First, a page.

Category: Training & Coaching

Five Reasons to Outsource Your CSAT and QA Initiatives

Training & Coaching

Over the past decade more and more companies have adopted an attitude of “it’s cheaper for us to do it ourselves.” We have experienced an era of increased regulation, executive hesitation, and economic stagnation. Companies have hunkered down, tightened the purse strings, and found ways to play it safe. Customer Satisfaction (CSAT) research and Quality Assessment (QA) have been popular areas for businesses to do this given technology that makes it relatively easy to “do it yourself.”

Just because your team can do these things yourself, doesn’t mean that it’s a wise investment of your time and resources, nor does it guarantee that you’ll do it well. Based on a track record of mediocre (at best) renovations, my wife regularly reminds me that while I technically can do home improvement projects cheaper myself, she’d prefer that we pay an expert to do it well (and free me to invest my time doing more of what I do well so we can pay for it).

So why pay an outside group like ours to survey of your customers, or monitor your team’s calls to provide a Quality Assessment report on how they’re serving your customers?

I’ll give you five reasons.

  1. It gets done. Analyzing phone calls, surveying customers, and crunching data require a certain amount of discipline and attention to detail. When things are changing, fires are raging, and the needs of your own business are demanding a team’s time and attention, then things like crunching data or listening to recorded phone calls become back burner issues. It’s common for people to tell me that they have their own internal QA team. When I ask how that’s going for them, I usually hear excuses for why it’s hard to get it done with all the urgent matters to which team members must attend. When you hire a third party provider, it gets done. It’s what we’re hired do.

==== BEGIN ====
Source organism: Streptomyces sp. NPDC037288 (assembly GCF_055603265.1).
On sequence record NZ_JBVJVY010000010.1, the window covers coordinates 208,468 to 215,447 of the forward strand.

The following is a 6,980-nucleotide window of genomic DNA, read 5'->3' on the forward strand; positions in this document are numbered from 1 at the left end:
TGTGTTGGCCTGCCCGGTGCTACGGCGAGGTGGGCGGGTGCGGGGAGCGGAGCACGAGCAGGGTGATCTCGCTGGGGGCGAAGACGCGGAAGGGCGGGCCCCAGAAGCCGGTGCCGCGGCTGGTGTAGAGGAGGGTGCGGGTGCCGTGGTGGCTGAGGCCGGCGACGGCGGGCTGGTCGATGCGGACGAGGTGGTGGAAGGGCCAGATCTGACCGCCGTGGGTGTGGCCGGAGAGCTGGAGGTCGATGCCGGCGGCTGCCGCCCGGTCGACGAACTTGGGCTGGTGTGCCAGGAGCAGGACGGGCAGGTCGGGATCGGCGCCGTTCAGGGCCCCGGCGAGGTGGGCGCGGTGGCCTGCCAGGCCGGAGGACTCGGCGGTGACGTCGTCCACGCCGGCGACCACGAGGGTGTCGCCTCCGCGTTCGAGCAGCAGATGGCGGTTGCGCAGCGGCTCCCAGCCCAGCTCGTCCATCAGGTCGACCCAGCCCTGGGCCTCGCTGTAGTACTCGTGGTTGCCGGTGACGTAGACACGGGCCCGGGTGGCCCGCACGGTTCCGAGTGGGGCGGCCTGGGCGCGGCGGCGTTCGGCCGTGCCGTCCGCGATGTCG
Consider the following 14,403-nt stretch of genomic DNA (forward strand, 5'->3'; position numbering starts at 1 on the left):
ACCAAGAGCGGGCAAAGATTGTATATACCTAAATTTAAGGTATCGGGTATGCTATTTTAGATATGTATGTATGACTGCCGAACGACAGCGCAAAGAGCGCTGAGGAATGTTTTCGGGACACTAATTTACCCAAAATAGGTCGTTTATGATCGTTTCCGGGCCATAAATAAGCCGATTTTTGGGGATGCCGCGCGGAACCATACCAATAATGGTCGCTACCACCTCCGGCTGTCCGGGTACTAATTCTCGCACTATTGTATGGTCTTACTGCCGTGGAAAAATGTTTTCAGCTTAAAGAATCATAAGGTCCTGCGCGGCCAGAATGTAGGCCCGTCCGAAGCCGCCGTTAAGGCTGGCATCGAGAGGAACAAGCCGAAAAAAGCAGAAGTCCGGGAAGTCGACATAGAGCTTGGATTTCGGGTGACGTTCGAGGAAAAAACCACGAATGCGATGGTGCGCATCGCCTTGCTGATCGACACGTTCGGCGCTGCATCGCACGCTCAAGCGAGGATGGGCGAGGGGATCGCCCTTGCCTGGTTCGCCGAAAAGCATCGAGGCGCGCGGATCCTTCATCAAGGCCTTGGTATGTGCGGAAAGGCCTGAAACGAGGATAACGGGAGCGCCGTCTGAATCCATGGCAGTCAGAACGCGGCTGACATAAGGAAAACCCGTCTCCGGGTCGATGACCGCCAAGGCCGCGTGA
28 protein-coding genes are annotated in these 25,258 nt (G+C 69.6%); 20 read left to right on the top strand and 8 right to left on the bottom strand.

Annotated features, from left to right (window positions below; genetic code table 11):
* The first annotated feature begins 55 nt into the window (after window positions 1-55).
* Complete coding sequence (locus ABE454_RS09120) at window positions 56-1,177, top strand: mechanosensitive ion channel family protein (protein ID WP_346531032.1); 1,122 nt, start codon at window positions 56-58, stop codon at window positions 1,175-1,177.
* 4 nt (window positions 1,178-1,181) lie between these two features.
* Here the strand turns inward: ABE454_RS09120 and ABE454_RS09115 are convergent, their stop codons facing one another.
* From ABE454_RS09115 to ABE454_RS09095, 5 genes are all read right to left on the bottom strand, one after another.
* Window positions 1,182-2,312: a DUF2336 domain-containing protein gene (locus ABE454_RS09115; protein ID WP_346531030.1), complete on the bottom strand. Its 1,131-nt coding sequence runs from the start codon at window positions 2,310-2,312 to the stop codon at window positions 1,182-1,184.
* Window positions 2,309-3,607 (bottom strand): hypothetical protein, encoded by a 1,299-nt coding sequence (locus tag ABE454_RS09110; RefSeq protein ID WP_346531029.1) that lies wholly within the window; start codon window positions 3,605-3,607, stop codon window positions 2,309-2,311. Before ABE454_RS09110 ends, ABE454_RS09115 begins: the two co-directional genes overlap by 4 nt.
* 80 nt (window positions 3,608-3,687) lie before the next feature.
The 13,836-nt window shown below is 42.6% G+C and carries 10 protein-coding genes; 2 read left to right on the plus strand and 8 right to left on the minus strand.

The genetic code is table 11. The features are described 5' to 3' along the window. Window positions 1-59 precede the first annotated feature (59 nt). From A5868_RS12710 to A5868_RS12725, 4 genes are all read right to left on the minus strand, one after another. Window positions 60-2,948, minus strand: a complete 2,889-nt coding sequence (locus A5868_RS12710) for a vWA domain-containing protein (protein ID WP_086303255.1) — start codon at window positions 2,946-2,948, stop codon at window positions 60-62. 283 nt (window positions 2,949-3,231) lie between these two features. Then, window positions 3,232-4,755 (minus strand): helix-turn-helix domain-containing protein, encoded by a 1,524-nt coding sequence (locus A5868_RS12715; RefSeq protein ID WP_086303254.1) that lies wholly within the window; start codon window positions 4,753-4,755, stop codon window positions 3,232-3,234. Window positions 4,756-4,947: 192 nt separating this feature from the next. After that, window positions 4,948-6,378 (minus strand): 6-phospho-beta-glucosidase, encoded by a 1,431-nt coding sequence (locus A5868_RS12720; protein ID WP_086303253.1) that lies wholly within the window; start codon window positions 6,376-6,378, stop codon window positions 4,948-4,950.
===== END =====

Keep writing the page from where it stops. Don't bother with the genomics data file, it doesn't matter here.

2. It gets done well. Our clients represent diverse areas of the market from manufacturing to retail to financial services. Our clients tend to be leaders in their industries because they are good at what they do. Developing expertise outside of their discipline isn’t a wise investment of resources and (see #1) and who has time for that? Our clients want to invest their time and resources doing what they know and do well. Measuring what is important to their customers, turning those things into behavioral attributes, analyzing communication channels, and coaching their agents how to improve customer interactions in ways that improve customer satisfaction are what we do well.
  3. You get an objective perspective. When providing audits of internal Quality Assessment teams or reviewing internally produced customer survey data, it’s common for us to find evidence of various kinds of bias. Employees at different levels of an organization have motivations for wanting data to look good for their employers, or bad with respect to coworkers with whom there are other workplace conflicts. I’ve observed supervisors who are overly harsh assessing the calls of employees with whom they have conflicts. Internal call analysts, wanting to be kind to their coworkers, will commonly choose to “give them credit [for a missed service skill] and just ‘coach them on it.'” Internal research data can be massaged to provide results that gloss over problems or support presuppositions that are politically correct with the executive team. Our mission, however, is to provide objective, customer-centric data that give our clients a realistic picture of both customer perceptions and the company’s service performance. It is our mission to be accurate and objective in gathering and reporting data.
  4. You get an outside perspective. It has been famously observed that “a prophet is not welcome in his hometown.” Internal data is often discredited and dismissed for any number of reasons from (see #2) “What do they know?” doubts about the expertise of coworkers to (see #3) “They hate me” accusations of bias which we’ve discovered are sometimes accurate and other times not. Front line managers regularly tell me that they appreciate having our group providing assessment and coaching because they can’t be accused of being biased, and as outside experts we have no internal ax to grind. In addition, our years of experience with other companies provide insight and fresh ideas for handling common internal dilemmas.